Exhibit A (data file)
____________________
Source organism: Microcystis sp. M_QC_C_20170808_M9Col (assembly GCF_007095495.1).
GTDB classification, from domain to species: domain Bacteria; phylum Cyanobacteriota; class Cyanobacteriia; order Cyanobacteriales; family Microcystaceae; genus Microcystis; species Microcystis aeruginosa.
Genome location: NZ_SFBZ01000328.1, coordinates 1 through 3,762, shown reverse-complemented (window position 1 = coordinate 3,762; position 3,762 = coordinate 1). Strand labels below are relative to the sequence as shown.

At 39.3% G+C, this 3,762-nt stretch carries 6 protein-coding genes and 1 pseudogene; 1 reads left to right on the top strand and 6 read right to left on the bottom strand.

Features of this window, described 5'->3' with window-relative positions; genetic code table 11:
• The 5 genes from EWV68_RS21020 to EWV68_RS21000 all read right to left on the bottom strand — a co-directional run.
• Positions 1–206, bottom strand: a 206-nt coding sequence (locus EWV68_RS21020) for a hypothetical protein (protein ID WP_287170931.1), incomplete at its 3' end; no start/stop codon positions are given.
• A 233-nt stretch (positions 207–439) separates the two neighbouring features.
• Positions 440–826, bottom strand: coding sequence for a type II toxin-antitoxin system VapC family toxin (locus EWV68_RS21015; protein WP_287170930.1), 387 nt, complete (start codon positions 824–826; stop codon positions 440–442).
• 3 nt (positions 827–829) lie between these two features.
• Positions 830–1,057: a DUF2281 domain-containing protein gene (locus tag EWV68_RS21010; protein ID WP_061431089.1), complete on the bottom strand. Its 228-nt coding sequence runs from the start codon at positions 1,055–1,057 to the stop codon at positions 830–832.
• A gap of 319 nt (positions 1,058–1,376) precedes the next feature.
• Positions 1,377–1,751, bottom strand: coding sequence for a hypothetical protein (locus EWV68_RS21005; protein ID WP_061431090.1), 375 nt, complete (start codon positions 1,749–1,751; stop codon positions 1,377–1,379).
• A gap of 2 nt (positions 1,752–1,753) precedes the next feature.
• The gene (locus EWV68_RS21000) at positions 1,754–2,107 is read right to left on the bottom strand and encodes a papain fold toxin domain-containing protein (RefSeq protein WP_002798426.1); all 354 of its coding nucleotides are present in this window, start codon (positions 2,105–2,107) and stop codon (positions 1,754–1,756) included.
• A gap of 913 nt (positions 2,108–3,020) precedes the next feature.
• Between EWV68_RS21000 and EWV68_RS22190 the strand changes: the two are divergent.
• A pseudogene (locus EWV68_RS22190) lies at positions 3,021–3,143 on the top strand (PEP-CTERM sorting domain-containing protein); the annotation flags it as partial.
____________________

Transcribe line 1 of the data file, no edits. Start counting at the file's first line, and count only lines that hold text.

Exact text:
Source organism: Microcystis sp. M_QC_C_20170808_M9Col (assembly GCF_007095495.1).